Buzz Thrill: LIFE Goes to a Bee Market

Beekeeper, Netherlands, 1956
Thomas D. McAvoy—Time & Life Pictures/Getty Images
"Beekeeper's hood is made of heavy cotton cloth riveted to screen with a small aperture for pipe."
Animals
'50s

A recent report from the U.S. Department of Agriculture on the still-mysterious and, frankly, frightening phenomenon known as Colony-Collapse Disorder — the massive die-off of honeybees throughout the U.S. — has cast a worrying light on the health of our small, busy friends. After all, a world without bees, nature’s premier pollinators, would be a dreary, depleted place for us humans. (Not to mention for the bees.)

Here, LIFE.com celebrates the at-once humble and remarkable bee by transporting our readers back six decades, to a bustling bee market in the Netherlands. At the annual bee market at Veenendaal — “the biggest in Europe,” according to LIFE (August 1956) — beekeepers and prospective buyers of bees go through the ancient motions seen at markets the world over, for countless centuries: purchasers considering the wares, haggling over prices, considering the wares again … and eventually, a sale, with (relatively) happy faces all around.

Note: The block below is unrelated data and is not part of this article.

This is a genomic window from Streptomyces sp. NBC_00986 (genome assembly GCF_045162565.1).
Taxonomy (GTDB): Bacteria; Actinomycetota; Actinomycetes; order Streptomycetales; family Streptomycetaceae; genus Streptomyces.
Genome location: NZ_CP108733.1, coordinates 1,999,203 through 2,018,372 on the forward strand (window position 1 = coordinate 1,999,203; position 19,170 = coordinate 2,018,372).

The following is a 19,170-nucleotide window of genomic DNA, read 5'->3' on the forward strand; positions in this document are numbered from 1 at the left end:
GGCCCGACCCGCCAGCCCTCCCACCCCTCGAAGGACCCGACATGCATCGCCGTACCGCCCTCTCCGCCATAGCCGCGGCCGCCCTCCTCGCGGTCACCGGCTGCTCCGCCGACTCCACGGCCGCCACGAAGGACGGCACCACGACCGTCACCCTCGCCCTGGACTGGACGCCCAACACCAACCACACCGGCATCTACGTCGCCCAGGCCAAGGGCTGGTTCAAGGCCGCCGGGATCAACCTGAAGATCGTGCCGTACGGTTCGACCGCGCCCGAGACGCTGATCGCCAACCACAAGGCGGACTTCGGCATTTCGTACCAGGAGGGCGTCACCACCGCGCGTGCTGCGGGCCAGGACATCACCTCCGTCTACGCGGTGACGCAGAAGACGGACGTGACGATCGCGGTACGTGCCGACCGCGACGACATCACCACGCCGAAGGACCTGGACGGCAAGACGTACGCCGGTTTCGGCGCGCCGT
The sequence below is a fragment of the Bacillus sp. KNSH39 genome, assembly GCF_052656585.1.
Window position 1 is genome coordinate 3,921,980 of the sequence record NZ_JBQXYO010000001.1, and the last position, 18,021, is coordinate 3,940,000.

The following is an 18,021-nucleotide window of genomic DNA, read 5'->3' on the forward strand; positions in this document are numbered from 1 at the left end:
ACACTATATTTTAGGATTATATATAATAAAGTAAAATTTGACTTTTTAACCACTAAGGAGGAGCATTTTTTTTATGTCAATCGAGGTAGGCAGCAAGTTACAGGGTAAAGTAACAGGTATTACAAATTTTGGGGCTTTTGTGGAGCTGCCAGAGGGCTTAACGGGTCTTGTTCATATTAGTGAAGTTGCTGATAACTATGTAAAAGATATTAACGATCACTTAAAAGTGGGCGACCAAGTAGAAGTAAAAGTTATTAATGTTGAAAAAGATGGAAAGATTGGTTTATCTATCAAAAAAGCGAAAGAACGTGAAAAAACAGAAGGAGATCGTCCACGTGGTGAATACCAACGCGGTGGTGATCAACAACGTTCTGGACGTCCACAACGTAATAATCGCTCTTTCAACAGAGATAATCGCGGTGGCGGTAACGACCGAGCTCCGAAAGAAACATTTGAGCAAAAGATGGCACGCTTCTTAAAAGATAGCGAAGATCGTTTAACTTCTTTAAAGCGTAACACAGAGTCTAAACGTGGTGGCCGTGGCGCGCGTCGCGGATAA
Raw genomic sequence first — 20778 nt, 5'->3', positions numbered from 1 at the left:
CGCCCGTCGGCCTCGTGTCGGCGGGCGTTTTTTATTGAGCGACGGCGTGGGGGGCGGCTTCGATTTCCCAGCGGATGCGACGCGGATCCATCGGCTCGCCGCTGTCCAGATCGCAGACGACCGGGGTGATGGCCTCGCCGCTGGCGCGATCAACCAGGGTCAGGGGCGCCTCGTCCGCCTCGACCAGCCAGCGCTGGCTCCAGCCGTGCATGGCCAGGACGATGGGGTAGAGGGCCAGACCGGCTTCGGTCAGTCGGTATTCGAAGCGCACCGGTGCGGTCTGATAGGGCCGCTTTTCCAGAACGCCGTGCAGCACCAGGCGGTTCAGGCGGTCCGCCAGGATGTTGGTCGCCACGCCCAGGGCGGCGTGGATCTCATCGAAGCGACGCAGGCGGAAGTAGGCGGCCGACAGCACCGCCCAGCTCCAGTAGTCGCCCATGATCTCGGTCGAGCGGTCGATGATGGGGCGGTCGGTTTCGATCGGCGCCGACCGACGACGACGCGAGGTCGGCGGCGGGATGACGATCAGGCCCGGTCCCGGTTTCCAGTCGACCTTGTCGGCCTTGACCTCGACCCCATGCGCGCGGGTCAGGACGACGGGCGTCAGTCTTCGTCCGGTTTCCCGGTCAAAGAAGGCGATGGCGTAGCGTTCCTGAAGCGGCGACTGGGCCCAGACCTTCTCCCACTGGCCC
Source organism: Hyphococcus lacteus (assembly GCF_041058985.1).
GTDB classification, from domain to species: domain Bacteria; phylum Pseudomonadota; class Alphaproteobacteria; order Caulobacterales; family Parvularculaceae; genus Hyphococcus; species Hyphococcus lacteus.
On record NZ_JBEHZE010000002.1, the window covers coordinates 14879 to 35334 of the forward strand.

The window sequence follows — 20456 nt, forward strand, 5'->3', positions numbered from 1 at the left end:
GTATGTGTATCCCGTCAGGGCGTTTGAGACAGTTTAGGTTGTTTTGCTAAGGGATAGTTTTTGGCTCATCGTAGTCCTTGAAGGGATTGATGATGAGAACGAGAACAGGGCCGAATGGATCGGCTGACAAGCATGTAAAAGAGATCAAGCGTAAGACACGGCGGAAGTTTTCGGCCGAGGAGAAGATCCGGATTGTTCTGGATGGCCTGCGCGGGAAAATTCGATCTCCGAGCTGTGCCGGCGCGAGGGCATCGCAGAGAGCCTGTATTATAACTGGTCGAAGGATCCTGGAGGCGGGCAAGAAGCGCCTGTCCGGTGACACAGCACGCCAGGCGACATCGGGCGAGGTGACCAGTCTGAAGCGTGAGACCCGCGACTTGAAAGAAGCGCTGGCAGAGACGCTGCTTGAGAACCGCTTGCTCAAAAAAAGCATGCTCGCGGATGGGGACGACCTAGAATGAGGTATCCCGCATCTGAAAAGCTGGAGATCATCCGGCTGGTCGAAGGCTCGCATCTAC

As for the striking first image in this gallery, LIFE explained that beekeeper Gerrit Norssleman “wore the hood to protect his face and eyes from the swarms, had the pipe because its smoke calmed the bees and kept them at a safe distance. His hands, tougher than the sensitive area of his face, were bare so he could handle his bees dexterously without crushing them.”

If only the most dire peril facing bees today was the not-so-dexterous hands of their keepers! Something worth remembering the next time you bite into a peach, a strawberry, an apple, a pear — anything that grows with the quiet, restless, diligent help of the irreplaceable bee.

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